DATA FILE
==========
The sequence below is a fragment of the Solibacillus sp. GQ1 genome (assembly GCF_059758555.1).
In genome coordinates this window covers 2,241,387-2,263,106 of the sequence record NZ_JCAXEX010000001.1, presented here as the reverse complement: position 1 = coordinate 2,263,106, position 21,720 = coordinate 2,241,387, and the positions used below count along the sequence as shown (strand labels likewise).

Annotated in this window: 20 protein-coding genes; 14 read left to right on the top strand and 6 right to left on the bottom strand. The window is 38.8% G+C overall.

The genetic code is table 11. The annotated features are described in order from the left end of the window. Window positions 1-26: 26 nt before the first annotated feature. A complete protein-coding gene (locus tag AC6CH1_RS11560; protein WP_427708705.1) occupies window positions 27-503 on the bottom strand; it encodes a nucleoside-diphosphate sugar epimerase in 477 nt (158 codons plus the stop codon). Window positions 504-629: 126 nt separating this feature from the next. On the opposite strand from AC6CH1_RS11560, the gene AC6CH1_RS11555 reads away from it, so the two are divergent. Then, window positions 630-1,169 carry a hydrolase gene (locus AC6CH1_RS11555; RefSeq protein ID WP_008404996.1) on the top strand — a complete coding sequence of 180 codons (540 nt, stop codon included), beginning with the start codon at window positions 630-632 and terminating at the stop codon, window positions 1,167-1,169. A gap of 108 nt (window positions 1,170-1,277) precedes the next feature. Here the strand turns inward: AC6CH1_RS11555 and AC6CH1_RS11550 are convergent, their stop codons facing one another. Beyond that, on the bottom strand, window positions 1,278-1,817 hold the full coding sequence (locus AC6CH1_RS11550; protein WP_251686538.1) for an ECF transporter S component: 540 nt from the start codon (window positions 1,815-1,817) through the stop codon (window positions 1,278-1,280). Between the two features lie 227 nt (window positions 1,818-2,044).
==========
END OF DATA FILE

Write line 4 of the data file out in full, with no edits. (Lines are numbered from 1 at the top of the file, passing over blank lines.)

The genetic code is table 11. The annotated features are described in order from the left end of the window. Window positions 1-26: 26 nt before the first annotated feature. A complete protein-coding gene (locus tag AC6CH1_RS11560; protein WP_427708705.1) occupies window positions 27-503 on the bottom strand; it encodes a nucleoside-diphosphate sugar epimerase in 477 nt (158 codons plus the stop codon). Window positions 504-629: 126 nt separating this feature from the next. On the opposite strand from AC6CH1_RS11560, the gene AC6CH1_RS11555 reads away from it, so the two are divergent. Then, window positions 630-1,169 carry a hydrolase gene (locus AC6CH1_RS11555; RefSeq protein ID WP_008404996.1) on the top strand — a complete coding sequence of 180 codons (540 nt, stop codon included), beginning with the start codon at window positions 630-632 and terminating at the stop codon, window positions 1,167-1,169. A gap of 108 nt (window positions 1,170-1,277) precedes the next feature. Here the strand turns inward: AC6CH1_RS11555 and AC6CH1_RS11550 are convergent, their stop codons facing one another. Beyond that, on the bottom strand, window positions 1,278-1,817 hold the full coding sequence (locus AC6CH1_RS11550; protein WP_251686538.1) for an ECF transporter S component: 540 nt from the start codon (window positions 1,815-1,817) through the stop codon (window positions 1,278-1,280). Between the two features lie 227 nt (window positions 1,818-2,044).